Behavior is a great way to gauge how someone behaves in most situations (and for me it’s often a lot more indicative than their words). Maybe they think they’re a great dancer, but have no rhythm. Maybe you like that they’re really smart, but soon discover they don’t have a lot of common sense or tact. They can’t tell you those things. Or maybe you think they’re conscientious about how they treat others, but they don’t respect your opinion in making decisions. You just have to see those things for yourself.

If they aren’t as great as you built them up to be early on in the relationship, you are likely to be disappointed. Try to take what you see and hear at face value (or less). It’s easy when we’re excited to let our minds fill in unknown information, or to pry for lots of details to help fill our knowledge gaps about the person.

This is why we date: to figure out who someone is.

It’s hard to wait sometimes, but try not to rush getting to know someone. If you’re right for each other, waiting three months to discover he or she is a clean freak probably won’t make a huge difference in the long run. Also, part of the fun of dating is getting to know someone better, and hopefully enjoying his or her company more and appreciating each other’s quirks more as time progresses. Sometimes you build someone up and on the third date you realize you don’t think he or she has the good character traits you were envisioning. Recently, I’ve been pleasantly surprised by learning more and more about a guy I’m seeing. I didn’t gather that he was very cultured from first meeting him, but when we went out and I learned how knowledgeable he was about many things I wouldn’t have expected, I was impressed. Instead of building him up and being let down by elevated notions of him, I went with the flow (for once), let him reveal himself over time, and was excited when he exceeded my expectations.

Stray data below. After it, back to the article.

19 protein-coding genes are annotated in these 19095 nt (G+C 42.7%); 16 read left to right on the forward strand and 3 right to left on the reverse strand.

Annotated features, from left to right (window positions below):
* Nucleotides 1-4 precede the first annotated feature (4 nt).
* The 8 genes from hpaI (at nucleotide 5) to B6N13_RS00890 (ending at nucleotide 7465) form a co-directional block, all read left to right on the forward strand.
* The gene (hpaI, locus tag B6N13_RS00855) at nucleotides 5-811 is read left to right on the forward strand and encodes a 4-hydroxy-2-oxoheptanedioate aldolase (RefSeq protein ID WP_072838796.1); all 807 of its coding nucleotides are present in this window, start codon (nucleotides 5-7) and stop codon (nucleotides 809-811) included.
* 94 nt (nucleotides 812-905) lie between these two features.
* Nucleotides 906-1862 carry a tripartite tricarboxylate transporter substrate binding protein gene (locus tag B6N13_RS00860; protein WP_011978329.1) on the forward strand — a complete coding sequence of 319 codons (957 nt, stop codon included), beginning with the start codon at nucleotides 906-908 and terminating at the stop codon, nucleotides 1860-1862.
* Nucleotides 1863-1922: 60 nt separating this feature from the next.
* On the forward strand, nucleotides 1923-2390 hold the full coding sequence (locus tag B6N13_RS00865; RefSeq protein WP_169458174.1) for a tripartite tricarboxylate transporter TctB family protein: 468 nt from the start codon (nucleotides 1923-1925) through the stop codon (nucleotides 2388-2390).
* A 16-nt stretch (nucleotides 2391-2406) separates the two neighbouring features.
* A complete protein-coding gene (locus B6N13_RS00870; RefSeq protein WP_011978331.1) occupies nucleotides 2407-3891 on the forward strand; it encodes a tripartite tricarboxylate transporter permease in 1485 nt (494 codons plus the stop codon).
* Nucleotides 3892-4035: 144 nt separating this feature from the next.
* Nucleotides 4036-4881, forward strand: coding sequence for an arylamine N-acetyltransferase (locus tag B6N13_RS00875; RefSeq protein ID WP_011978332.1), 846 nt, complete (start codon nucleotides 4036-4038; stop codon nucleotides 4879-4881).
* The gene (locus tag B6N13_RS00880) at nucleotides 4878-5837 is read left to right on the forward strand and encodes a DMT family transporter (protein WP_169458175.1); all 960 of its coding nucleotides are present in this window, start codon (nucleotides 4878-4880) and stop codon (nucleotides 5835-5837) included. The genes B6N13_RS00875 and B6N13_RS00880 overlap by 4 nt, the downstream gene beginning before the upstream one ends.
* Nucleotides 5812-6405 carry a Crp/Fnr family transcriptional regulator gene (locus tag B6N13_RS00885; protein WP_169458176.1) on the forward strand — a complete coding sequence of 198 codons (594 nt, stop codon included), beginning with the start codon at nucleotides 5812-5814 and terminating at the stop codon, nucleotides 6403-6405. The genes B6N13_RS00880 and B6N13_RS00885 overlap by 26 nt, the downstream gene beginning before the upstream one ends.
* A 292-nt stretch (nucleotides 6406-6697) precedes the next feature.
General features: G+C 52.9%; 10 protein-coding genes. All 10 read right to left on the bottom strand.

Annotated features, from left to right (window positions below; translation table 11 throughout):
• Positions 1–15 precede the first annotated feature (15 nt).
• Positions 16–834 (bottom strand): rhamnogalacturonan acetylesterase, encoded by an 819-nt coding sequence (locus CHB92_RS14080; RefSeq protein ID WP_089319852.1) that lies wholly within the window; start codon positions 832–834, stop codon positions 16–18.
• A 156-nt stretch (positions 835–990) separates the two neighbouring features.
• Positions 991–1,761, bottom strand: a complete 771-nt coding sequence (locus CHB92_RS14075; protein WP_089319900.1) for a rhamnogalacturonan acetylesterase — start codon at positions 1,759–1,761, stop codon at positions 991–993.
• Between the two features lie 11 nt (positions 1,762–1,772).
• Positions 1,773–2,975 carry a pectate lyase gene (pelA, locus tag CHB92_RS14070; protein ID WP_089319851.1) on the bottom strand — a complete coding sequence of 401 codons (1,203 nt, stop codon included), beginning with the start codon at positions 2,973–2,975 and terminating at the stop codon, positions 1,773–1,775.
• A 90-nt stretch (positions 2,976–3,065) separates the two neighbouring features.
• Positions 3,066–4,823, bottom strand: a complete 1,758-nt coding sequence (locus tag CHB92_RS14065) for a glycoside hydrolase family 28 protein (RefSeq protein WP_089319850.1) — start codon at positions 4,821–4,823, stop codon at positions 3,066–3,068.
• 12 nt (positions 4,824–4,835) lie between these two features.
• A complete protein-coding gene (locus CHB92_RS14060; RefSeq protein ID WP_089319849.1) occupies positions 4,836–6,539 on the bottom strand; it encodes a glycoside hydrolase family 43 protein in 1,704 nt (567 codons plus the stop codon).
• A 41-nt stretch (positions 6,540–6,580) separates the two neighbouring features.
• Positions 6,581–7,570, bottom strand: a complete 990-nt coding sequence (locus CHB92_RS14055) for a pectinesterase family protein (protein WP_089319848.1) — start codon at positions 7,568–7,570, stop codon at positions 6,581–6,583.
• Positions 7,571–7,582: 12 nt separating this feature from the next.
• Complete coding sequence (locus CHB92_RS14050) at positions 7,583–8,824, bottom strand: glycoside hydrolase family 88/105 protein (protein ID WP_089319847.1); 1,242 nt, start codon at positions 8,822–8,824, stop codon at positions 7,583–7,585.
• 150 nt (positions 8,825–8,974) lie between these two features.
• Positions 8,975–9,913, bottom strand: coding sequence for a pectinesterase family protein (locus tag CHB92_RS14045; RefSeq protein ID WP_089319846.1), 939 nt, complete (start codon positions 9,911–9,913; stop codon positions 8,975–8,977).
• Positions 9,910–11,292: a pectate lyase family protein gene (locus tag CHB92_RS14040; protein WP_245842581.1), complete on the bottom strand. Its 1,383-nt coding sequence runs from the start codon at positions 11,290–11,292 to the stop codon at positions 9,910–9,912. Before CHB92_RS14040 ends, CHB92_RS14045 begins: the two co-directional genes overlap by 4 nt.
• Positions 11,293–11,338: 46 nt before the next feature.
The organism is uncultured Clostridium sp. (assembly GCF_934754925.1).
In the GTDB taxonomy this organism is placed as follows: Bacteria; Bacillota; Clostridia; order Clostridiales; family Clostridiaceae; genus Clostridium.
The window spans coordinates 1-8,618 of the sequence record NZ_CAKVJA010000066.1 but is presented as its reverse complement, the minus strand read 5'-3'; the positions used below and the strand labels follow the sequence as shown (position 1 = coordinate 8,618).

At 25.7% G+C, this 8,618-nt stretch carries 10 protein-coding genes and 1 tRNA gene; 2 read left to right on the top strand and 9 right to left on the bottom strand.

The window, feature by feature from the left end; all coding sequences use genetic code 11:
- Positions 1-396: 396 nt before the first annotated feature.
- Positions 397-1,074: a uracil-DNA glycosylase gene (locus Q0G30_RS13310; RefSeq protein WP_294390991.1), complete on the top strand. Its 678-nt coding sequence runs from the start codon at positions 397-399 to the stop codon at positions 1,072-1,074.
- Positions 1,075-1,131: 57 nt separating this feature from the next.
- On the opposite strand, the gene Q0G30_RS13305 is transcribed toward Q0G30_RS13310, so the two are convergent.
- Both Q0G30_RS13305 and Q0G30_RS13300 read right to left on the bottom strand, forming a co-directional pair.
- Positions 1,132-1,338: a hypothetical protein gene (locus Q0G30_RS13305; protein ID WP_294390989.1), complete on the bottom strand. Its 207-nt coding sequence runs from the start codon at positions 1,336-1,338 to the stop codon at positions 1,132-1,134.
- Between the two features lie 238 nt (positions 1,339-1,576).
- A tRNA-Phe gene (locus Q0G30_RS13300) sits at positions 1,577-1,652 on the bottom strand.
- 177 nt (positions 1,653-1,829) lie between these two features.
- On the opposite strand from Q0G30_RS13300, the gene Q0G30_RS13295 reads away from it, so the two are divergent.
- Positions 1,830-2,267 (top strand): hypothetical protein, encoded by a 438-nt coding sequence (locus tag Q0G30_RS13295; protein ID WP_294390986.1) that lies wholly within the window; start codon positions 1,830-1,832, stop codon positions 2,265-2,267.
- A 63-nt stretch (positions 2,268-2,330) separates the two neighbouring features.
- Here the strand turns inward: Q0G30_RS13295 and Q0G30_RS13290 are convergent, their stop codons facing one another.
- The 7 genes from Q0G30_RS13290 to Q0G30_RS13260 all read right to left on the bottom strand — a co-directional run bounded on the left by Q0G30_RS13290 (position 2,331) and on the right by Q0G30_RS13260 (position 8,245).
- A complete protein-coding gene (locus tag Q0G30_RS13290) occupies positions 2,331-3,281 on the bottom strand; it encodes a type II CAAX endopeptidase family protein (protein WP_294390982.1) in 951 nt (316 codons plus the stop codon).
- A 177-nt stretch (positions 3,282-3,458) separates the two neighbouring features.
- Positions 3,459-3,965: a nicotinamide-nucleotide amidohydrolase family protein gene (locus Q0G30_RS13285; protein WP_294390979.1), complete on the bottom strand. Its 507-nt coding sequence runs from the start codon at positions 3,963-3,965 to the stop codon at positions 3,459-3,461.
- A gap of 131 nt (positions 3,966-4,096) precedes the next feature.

In summary:

  1. Don’t have sky-high expectations. They lead to a lot of unnecessary disappointments.
  2. Don’t rush getting to know someone because you’re worried they might not measure up. If they don’t measure up, you will certainly figure it out in time.